My favorite move is
It's a real pain in the ass.
to Falls Count Anywhere! My name is Chris and I am known to
the State of California to be carcinogenic.
Kane and RVD took on one another in a cage match to open the
show. Now, the match wasn't bad, but the crowd was dead to
I think it might have been bad crowd miking, since when they
got into the chants, you could hear them just fine. Kane dominated
at first, which made sense, but RVD got a minimum of offense
in for a guy they are obviously thinking of as a future player.
Kane did some nice heeling, including the cool RVD shoulder
pointing. The false finish was cool, almost the same as the
finish to the classic McMahon vs. Austin St. Valentine's Day
Massacre match from 1998.
it got very dramatic as RVD kept climbing, but it ended with
a quick chokeslam off the top for the pin by Kane. Ended too
fast, but it was OK for the time it lasted. I hated JR playing
up his angle against Kane stemming from the burning angle
of a month or so ago. I understand this goes against everything
they say about drawing money, but the legitimacy of JR is
worth more than anything they gained from playing up the angle.
and Lawler vs. Al Snow and Coach. That match is gonna suck
when Lawler and Snow aren't in. Bisch ranted at just about
the right level.
of God, that outfit that Jacky Gayda is wearing is too hot.
Goldust is great. He annoys many, but there are just too many
little things that he does that make him a strong part of
RAW. Rico can't even get people to chant against Storm. Goldust
gets a great Rico Sucks chant going though. A technically
sound match, and there was some heat. Maybe they can resurrect
still do a nice backstage promo, and his bit with Bischoff
was fine. Nothing super, but solid. Never let me say the egotist
(good to see her back) and Trish take on Gail Kim and Molly
Holly in a match that wasn't bad, but lacked the fire you
get from Trish and Victoria in their matches. I like Molly,
and Trish didn't get enough in, but Gail sorta brought this
The WWE has delayed posting
pictures the day after shows, so as a public service,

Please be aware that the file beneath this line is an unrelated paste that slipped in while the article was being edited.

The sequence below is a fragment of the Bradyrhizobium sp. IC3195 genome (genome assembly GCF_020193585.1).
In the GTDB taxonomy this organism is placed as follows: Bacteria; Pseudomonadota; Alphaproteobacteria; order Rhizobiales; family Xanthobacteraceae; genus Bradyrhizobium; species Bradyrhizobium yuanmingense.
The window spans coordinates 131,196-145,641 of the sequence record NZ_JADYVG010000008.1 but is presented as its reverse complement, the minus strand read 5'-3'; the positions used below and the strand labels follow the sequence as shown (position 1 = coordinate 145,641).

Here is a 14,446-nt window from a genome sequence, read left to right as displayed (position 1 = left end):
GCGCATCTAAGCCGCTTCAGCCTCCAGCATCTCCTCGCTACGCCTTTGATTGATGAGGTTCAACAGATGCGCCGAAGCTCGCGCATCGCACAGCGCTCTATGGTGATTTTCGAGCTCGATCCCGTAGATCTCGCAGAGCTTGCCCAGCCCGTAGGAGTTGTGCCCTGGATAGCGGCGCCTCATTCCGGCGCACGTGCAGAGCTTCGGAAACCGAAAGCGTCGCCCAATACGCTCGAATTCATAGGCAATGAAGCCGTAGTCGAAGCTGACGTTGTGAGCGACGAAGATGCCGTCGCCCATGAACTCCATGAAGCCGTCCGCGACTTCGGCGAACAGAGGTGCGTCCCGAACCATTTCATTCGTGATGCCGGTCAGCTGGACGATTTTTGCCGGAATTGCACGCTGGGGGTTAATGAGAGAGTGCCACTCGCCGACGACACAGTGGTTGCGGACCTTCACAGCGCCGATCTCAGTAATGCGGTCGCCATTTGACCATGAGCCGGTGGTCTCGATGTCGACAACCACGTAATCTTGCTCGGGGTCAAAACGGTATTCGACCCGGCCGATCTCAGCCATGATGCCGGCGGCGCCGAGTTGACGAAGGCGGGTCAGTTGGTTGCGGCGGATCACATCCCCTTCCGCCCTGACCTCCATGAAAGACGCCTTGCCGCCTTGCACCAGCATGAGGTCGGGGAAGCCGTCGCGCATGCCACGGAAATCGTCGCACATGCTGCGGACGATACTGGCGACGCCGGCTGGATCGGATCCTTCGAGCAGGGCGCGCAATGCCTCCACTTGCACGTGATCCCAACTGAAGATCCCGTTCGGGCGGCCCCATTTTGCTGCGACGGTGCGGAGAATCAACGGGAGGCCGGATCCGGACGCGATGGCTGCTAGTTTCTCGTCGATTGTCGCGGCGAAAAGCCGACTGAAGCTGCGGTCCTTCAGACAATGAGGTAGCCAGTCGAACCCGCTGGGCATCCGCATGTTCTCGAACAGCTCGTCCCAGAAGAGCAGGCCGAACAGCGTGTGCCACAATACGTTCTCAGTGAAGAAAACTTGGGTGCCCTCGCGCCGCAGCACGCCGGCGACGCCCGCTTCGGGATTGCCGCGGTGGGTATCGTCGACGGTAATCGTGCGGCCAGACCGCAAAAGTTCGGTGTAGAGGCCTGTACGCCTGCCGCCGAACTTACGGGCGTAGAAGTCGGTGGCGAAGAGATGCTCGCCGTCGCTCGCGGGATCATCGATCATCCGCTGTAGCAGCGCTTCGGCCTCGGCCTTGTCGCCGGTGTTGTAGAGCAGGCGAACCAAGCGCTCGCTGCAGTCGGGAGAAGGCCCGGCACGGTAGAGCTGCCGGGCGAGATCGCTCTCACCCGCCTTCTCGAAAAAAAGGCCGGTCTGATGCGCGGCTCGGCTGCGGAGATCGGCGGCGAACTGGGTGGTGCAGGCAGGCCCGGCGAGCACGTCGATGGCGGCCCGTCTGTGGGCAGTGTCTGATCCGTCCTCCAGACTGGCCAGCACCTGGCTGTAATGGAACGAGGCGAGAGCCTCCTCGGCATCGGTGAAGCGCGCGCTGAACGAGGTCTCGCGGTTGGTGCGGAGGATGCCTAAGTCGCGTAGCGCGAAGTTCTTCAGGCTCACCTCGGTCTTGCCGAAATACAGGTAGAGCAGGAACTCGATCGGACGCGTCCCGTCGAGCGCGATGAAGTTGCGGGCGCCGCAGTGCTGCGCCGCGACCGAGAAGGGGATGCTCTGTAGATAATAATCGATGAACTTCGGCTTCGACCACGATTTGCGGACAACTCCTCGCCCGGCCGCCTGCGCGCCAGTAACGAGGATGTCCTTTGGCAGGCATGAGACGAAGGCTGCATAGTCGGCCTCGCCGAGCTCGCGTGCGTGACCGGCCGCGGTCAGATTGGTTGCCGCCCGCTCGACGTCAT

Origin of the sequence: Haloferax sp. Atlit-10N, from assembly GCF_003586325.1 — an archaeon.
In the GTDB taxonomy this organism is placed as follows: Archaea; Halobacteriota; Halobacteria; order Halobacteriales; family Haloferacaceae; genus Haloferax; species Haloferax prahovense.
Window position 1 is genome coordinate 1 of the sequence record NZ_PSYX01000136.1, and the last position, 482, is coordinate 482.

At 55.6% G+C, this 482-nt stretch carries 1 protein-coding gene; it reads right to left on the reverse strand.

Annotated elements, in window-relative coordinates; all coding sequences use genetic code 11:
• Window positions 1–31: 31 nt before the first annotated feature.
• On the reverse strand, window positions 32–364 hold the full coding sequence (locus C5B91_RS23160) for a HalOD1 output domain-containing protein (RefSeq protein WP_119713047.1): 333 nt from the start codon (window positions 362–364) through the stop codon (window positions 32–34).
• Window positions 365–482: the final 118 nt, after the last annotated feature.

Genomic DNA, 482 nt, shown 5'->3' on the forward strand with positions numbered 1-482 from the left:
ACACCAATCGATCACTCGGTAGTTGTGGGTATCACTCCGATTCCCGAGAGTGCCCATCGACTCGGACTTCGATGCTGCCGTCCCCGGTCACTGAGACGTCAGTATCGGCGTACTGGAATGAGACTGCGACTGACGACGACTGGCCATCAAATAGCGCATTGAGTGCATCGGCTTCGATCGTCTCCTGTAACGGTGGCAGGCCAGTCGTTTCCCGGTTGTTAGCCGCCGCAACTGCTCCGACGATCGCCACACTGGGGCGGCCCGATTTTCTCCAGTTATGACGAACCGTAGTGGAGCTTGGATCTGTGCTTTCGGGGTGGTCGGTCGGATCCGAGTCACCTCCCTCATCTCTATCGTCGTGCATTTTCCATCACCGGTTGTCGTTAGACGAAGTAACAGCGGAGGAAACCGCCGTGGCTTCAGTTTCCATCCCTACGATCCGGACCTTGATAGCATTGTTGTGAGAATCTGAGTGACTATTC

we give you last Thursday's post-Smackdown
moment of gratuitousness.
Cold was funny talking about his boozing, but it went on too
long. The crowd was into it, and it actually helped the rest
of the card as far as heat went. Christian is getting all
sorts of rub from Austin and Jericho are helping a bit, but
Christian asking for his own talk show is a little much. I
thought it was funny, though. Jericho finally showed a little
fire against Austin in his promo. Nice way to use a "Doo
Wah Diddy" by Jericho. A good segment that went long.
Hurricane and Rosie teamed with the Dudleys, all three of
them, against La Resistance and Theodore R. Long's men. It
wasn't great, but it was all action. These ten man matches
are a good idea every now and again since they give a lot
of people a chance to get on the show and there are enough
people to allow for a lot of action.
the Samoan Drop / Neckbreaker combo that Hurricane Rosie does.
La Resistance nearly killed Spike by missing the table. Almost
as bad as Raven nearly getting brained on the edge of the
table against the Pitbulls back in 1995. I hope he'll be OK.
wrestling fans, it looks like y'all clapped too hard and the
Steiner/Test feud lives. The match between Steven Richards
and Scott Steiner was short and bad. Victoria is tall, hot,
and hotter than blazes. Stacey is tall, leggy, and annoying
when she tries to do anything but enter the ring.
Coach come out to be a heel with Photoshop slides of JR and
King was kinda funny. You can tell a company is in need of
heels when the third string show announcers are the best heel
interviews on the show.
Event" was very transparent. Though Bischoff came out
to try and give the switch to all of us at home, it was obvious
that Orton was gonna be Goldberg's partner and that it would
devolve into a beatdown. They've been doing so much right
with Goldberg of late that I thought they'd be smarter about
it than this.
the show was a near dud. The backstage stuff was OK, with
the Goldust/Storm stuff and HHH mic work saving that section.
The matches were all about OK, though I did like the cage
match a fair deal. The deal between Al Snow, Coach, Lawler
and JR took away from the announcing and annoyed me a lot.
Credibility is so much more important than an easy pop. Let
JR announce, damn you!
Bautista, remember him? Of course you don't, but he's coming